I sometimes play a game when I’m reading stuff on the internet. It’s called Commentogeddon – or, if you prefer, Crystal Ballocks. Do you want to join in?
Here’s how you play:
1. Read an article which has comments open. Since most things have comments these days – wisely or otherwise, YMMV – this can mean anything on a blog, news site, content portal or whatever. It helps if the comment count is greater than 0, but don’t read the comments just yet.
2. As you are reading the piece “above the line” (i.e the blog post, article, original content), try to predict the nature of the comments which will follow. Your prediction may concern form, tone or content of comments. For example, you might keep a mental tally (NB this is not the same as a mentalist tally) as follows:
— there will be a comment consisting of just one word
— someone will complain about the topic, insisting that this has already been discussed and concluded
— people will mention (and take issue with) the third paragraph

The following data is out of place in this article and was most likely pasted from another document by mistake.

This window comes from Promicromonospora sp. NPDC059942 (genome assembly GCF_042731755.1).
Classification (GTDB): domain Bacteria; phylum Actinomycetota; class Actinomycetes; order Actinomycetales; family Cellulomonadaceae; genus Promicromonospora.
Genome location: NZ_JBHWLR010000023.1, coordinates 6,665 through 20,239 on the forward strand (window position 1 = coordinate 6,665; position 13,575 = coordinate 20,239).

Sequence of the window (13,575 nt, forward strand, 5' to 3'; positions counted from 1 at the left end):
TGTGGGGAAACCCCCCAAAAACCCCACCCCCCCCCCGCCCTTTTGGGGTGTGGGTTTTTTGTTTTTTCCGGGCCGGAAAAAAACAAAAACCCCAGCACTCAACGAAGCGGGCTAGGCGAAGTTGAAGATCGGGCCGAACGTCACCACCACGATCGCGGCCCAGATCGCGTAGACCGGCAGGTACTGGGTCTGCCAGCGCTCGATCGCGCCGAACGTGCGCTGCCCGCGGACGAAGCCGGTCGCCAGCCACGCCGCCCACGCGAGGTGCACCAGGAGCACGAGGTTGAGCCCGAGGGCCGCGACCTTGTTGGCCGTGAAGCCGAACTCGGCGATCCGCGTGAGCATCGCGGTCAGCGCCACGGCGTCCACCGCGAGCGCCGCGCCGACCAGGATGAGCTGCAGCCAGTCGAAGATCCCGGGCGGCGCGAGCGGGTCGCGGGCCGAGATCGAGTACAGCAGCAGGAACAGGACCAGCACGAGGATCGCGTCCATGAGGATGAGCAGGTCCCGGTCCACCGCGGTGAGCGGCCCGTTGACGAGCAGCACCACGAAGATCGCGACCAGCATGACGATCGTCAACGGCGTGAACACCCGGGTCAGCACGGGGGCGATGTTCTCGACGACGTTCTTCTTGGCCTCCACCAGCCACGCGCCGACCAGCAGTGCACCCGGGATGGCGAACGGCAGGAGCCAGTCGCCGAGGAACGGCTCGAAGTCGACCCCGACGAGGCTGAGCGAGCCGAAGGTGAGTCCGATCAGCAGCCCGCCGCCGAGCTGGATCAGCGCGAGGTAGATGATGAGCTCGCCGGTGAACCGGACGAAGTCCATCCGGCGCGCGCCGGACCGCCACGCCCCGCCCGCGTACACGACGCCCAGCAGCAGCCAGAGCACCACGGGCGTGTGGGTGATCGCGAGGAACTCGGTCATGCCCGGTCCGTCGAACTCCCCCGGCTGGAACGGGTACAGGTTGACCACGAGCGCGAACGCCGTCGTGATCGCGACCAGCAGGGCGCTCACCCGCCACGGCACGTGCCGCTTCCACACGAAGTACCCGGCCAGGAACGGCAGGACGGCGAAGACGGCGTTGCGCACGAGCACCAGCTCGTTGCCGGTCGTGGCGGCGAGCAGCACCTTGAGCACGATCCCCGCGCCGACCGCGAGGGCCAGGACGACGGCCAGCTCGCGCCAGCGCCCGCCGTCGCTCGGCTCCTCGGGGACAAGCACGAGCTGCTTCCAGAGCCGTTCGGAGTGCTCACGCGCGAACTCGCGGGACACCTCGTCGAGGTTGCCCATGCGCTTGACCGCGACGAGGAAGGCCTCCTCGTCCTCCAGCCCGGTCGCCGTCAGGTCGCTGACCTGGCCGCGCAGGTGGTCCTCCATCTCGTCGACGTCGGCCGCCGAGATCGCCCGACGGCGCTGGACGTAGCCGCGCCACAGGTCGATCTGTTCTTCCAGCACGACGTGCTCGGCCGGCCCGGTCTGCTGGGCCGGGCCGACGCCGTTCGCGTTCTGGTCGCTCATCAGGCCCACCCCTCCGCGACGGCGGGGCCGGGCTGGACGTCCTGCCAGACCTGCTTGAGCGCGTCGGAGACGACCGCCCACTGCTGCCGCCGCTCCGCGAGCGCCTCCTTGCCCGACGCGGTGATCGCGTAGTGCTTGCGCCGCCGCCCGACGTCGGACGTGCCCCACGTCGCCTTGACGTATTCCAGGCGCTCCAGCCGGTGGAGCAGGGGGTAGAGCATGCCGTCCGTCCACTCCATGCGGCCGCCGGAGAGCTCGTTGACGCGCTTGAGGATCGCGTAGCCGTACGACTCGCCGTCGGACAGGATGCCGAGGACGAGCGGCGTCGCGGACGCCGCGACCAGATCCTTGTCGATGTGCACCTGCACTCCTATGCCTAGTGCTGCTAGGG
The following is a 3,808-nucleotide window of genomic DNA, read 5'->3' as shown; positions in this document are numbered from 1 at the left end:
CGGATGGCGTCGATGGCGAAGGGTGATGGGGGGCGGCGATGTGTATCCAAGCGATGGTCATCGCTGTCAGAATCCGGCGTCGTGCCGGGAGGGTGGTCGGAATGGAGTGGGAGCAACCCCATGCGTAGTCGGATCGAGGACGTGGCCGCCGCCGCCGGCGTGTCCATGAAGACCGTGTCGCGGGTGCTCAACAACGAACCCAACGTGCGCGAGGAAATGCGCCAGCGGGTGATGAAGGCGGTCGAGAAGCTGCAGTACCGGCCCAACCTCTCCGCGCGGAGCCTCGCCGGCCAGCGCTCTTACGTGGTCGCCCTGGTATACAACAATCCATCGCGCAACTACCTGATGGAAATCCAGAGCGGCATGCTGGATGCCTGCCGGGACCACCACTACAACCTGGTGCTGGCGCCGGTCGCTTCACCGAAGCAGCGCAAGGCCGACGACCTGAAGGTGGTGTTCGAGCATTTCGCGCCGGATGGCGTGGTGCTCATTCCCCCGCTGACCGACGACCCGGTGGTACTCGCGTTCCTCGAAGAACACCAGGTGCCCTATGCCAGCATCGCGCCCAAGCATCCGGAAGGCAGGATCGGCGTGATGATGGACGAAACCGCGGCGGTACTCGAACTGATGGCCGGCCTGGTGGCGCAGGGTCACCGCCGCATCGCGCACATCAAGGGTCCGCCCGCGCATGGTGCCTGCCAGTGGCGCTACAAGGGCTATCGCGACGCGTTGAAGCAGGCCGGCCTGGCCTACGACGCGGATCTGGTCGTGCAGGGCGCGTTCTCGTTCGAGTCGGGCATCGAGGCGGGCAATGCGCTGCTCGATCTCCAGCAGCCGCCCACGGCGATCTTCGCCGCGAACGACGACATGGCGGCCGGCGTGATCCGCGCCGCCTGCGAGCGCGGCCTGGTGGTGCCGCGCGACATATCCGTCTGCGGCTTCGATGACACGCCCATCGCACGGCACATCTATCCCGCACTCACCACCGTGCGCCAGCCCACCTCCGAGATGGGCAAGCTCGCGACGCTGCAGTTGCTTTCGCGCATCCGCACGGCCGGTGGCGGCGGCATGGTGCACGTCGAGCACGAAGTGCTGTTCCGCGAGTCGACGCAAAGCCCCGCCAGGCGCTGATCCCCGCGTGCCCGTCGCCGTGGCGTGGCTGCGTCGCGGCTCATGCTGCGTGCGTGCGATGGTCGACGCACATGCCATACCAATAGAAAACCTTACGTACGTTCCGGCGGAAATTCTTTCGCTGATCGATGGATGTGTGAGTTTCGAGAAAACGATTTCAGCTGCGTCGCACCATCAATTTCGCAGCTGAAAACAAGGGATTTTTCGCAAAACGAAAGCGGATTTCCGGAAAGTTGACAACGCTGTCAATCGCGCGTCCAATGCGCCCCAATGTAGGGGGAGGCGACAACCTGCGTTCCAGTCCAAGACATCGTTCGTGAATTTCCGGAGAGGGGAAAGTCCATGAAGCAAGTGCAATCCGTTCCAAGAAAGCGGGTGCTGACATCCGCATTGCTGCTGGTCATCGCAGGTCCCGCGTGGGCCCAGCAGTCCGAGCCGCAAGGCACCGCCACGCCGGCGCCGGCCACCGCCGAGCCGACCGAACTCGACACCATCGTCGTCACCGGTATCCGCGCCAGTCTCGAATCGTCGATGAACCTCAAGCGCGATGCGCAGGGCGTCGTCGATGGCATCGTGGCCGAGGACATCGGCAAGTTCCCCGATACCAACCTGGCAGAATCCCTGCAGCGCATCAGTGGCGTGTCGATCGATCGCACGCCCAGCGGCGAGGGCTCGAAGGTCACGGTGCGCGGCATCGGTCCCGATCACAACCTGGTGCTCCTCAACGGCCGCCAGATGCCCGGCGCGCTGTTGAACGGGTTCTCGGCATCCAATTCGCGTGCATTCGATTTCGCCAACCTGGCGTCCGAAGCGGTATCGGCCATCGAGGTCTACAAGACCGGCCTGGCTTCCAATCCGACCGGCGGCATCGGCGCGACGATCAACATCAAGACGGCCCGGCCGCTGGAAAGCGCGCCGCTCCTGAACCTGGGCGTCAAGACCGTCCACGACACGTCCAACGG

3. Now read the comments.
4. Award yourself a point for each comment type or form you correctly predicted would occur “below the line” as a result of the piece above it.
Over the years, you will hone your instincts to such an intuitive level that you’ll be able to accurately predict the content of any thread without needing to read it.
Whether you then decide to do so is entirely up to you.
The Author Variant
If you ever write a blog post, article or content piece which is open to comments, you may sometimes be dismayed by the comments which follow it. You may have deserved them. You may not. But people being rude to you in public is never nice, is it?
So rather than feeling depressed and downhearted about the public discourse surrounding your efforts, you can ameliorate any negative feelings by simply using the alternative comment scoring grid below:
Tot up your score at the end.
If you have scored more than 200 points, CONGRATULATIONS! You have won, and everyone who participated in that thread now owes you a proportionate share of the £ or $ or € equivalent to your score. So, 20 people participating in the conversation and your score is 1000? They each owe you a nice crisp £50. You can go round to their house and collect anytime.
(inspired in part by this parody of a science news story and – more importantly – the 400+ parodying comments which follow it. Nice to see that commenters have such a good knowledge of their own, often unwritten, rules)